Qatar has signed an £800 million contract to host the Nations Championship finals for eight years

Qatar is closing in on an eight-year deal worth £800 million to host the Rugby Nations Championship final after being given exclusive negotiating rights.

Qatar’s Supreme Committee for Delivery and Legacy has entered a two-month exclusivity period with Six Nations Rugby and SANZAAR, the two governing bodies that will own and operate the new tournament, which is expected to begin in 2026.

World Rugby announced last October the creation of a biennial Nations Championship, starting in 2026, with the Six Nations touring the Southern Hemisphere for three matches every other summer before playing three home games against the other Southern Hemisphere teams in the autumn, but did not confirm any plans for a finals series.

Qatar last month made the initial pitch for a six-match finals series involving all 12 top-tier countries, and after answering a series of questions from the unions, they have now been given the green light to proceed. In what has been labeled in the tender documents as a “Super Bowl of Rugby”, Qatar is proposing to create a three-day sports festival to be held every two years from November 2026 at multiple locations in Doha, including Lusail Stadium, the venue for the 2022 FIFA World Cup Final.

Qatar would have guaranteed Six Nations and SANZAAR £800 million in revenue over the first four editions of the finals series, an extremely attractive proposition given the parlous state of many of the union’s finances. The funding for such a lucrative gig and prize money is already largely in place through agreements with Qatar Airways to come on board as title sponsor and a deal with marketing company Pitch International to sell the global TV rights to the finals and six group matches. played by each country that will precede them every two years.

A number of other Qatari companies, including Qatar National Bank and Qatar Energy, are said to have expressed interest in sponsoring the final series. The Six Nations and SANZAAR also received a rival bid from global sports and media company IMG, but have opted at this stage to pursue the Qatari option.

The 12 unions are believed to have signed a non-disclosure agreement and so could not comment when contacted.

Under the Qatari proposals, the top-ranked European team after the six group matches would face the leading Southern Hemisphere team in a grand final to determine the championship winners.

In addition, the second-placed Six Nations side would play the second team in the Southern Hemisphere, with the third playing third, and so on down to the sixth against the sixth. Fiji and Japan are expected to join New Zealand, Australia, South Africa and Argentina in taking on the European nations, with the sides ranked based on results in two six-team tables. The matches would take place as double-headers on three consecutive days in three different stadiums in Doha, leading up to the grand final in Lusail.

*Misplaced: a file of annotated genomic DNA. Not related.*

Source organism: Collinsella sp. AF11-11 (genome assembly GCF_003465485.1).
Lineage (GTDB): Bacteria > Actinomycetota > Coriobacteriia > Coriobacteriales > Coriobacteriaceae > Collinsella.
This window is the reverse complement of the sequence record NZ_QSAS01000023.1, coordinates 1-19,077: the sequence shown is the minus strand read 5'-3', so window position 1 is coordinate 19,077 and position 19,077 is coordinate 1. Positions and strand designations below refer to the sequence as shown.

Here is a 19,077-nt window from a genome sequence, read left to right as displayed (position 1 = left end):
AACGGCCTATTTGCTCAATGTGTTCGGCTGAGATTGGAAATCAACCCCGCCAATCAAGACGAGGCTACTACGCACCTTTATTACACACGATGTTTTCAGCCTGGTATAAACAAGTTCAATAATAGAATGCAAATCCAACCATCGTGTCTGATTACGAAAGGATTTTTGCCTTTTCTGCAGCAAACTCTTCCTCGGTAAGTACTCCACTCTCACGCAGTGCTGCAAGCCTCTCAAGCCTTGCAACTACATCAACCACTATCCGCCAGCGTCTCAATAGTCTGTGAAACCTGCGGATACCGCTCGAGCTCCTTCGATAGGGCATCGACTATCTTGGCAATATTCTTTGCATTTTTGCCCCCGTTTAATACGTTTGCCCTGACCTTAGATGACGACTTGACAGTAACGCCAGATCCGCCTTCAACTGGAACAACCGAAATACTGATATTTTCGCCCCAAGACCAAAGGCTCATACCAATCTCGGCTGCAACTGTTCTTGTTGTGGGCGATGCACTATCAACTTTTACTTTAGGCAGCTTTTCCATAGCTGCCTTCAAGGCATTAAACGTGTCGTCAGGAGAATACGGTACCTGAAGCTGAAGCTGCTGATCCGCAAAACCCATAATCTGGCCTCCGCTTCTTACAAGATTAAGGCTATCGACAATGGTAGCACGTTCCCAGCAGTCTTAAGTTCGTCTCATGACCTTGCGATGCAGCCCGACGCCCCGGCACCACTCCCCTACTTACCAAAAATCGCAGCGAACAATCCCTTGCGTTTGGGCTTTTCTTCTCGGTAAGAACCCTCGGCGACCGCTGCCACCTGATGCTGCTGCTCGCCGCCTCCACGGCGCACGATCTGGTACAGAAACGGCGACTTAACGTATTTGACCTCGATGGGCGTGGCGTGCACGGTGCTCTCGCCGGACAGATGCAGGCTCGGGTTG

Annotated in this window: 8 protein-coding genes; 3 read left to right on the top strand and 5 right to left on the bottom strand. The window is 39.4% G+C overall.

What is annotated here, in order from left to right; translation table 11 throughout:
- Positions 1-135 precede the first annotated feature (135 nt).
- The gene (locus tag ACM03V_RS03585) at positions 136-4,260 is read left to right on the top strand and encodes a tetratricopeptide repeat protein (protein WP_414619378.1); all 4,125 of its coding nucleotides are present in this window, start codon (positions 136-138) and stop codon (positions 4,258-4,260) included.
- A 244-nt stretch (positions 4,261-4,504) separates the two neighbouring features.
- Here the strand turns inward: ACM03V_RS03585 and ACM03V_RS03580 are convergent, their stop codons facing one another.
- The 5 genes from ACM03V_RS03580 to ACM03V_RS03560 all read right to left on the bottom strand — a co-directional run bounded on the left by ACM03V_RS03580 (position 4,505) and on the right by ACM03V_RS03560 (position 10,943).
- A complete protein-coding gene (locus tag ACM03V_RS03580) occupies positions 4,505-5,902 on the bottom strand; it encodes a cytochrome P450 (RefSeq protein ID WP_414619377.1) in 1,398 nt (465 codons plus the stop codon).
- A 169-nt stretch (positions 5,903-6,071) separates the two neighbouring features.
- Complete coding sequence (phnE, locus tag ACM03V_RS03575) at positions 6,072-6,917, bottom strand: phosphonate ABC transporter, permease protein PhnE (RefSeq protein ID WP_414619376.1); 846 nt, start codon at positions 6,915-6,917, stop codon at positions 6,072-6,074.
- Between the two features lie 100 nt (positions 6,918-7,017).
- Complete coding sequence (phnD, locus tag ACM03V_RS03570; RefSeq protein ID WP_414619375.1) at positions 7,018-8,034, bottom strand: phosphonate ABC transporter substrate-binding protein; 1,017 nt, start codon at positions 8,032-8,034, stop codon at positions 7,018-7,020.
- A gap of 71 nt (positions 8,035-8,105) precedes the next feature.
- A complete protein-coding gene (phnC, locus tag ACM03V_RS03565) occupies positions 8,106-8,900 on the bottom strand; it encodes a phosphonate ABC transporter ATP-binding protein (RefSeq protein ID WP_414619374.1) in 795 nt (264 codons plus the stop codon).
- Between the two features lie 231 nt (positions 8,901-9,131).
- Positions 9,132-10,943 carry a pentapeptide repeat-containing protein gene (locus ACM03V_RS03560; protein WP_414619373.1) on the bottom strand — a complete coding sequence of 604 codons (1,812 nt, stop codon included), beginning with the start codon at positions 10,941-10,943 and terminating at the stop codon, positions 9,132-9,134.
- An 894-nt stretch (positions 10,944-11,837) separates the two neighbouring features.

Qatar’s offer and promise in broadcasting and commercial wealth is extremely attractive to the unions, many of which are facing financial problems and struggling to sell their own TV rights. Southern hemisphere giants New Zealand, South Africa and Australia have all posted losses totaling tens of millions of pounds in recent years, while the RFU failed to find a broadcast partner for the England international against Japan later this month. A streaming website owned by World Rugby, Rugby Pass, has been given the rights, meaning England’s reunion with Eddie Jones will be their first Test match not to be televised for decades.

While the final decision will be made by the Six Nations and SANZAAR, World Rugby is also involved in the negotiations. The global governing body could also be tempted to back the proposal as they will split some of the money generated between the two countries, as well as use the money to grow the sport in poorer countries.

Any new competition would require final approval from the World Rugby Council, with the governing body keen to retain an element of promotion and relegation to allow smaller nations to develop.

Moving the Nations Championship final to Qatar would draw criticism from human rights groups, but unions’ biggest concern is whether the event would attract enough fans to travel to the Middle East. Another potential problem is the issue of player welfare, as organizing a finals series would mean an extra match for the ten countries that did not reach the grand final, but the money these associations have to offer is probably enough to convince them . Plans to scrap one of the two fallow weeks in the Six Nations will at least free up the space needed to stage the finals series in an already packed calendar.

A successful bid would mark Qatar’s second biggest sporting triumph after the 2022 World Cup, with the government keen to build on the perceived success of that tournament, especially given the emergence of neighboring Saudi Arabia as a global sporting power. Next year’s World Swimming Championships will take place in Qatar, as will the 2027 Basketball World Cup, while a bid for the 2036 Olympics is also being considered.

In addition to the financial benefits, Qatar’s bid is based on the country being the perfect neutral venue given its relative accessibility to the teams and fans. The Gulf state is almost halfway home to Southern Hemisphere countries returning from Europe, has seven world-class stadiums within a 53-mile radius of Doha, and offers excellent playing conditions for rugby with winter temperatures around 20 degrees.

A Six Nations spokesperson told Telegraph Sport: “Interest and excitement for the Rugby Nations Cup continues to grow ahead of its introduction in 2026. However, we do not comment on commercial matters or engage in speculation.” World Rugby declined to comment.

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